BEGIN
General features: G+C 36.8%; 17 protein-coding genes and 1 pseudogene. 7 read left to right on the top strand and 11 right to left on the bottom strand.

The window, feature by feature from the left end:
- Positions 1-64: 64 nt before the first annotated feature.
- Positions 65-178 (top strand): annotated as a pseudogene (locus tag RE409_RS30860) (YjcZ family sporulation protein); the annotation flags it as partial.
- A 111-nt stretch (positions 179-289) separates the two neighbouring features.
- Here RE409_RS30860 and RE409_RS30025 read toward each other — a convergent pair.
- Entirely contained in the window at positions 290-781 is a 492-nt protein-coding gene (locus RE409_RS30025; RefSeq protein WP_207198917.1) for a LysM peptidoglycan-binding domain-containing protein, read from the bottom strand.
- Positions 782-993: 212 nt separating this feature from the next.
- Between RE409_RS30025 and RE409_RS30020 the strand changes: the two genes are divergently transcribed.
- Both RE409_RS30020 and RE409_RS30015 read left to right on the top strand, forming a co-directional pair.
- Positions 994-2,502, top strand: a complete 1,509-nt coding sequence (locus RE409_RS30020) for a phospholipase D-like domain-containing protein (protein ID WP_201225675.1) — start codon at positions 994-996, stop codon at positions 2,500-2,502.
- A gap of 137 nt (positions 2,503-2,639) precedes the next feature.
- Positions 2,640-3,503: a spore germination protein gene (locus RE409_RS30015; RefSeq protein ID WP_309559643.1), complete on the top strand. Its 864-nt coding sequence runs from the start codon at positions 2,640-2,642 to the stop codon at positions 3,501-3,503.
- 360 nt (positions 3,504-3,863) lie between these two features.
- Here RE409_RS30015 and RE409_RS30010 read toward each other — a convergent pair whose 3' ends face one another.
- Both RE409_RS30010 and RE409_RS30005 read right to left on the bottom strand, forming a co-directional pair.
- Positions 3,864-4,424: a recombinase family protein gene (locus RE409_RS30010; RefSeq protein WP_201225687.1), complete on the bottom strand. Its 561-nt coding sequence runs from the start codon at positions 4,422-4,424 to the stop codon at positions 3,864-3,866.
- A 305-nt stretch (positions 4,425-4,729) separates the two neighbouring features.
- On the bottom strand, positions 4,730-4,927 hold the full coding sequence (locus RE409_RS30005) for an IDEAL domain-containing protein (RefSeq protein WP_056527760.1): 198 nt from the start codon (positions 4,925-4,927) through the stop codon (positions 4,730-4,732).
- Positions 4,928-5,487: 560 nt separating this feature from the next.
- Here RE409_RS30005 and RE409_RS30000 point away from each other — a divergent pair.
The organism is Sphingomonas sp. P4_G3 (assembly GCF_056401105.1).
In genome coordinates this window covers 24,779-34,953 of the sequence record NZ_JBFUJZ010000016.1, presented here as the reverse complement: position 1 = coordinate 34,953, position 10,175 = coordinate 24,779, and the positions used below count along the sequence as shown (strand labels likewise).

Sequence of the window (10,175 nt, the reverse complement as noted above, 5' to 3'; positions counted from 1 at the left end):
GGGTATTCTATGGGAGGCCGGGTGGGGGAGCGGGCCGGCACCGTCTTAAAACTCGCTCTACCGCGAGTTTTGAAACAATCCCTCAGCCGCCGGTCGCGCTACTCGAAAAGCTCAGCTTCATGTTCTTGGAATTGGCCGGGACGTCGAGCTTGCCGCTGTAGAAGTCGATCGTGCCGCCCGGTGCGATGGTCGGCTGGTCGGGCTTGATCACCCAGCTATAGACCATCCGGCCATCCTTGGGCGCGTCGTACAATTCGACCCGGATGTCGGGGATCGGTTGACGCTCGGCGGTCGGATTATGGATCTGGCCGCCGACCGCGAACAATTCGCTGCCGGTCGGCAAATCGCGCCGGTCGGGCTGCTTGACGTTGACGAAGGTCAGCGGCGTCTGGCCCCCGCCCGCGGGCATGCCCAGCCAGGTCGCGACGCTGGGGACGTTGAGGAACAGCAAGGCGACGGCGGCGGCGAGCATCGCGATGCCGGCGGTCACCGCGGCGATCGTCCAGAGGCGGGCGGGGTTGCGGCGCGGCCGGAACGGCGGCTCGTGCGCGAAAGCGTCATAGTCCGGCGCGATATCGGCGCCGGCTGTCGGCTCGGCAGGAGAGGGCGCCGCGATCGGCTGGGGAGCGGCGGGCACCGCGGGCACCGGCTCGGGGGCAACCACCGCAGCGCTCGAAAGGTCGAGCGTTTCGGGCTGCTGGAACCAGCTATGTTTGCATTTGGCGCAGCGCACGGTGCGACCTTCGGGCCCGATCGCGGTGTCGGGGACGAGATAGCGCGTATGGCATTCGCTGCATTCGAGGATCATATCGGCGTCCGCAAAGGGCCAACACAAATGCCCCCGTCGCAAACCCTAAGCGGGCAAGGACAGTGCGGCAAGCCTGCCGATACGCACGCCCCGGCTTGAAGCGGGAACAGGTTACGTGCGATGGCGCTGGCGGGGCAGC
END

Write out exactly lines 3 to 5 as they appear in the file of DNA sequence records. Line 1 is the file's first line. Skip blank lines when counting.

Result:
- Positions 1-64: 64 nt before the first annotated feature.
- Positions 65-178 (top strand): annotated as a pseudogene (locus tag RE409_RS30860) (YjcZ family sporulation protein); the annotation flags it as partial.
- A 111-nt stretch (positions 179-289) separates the two neighbouring features.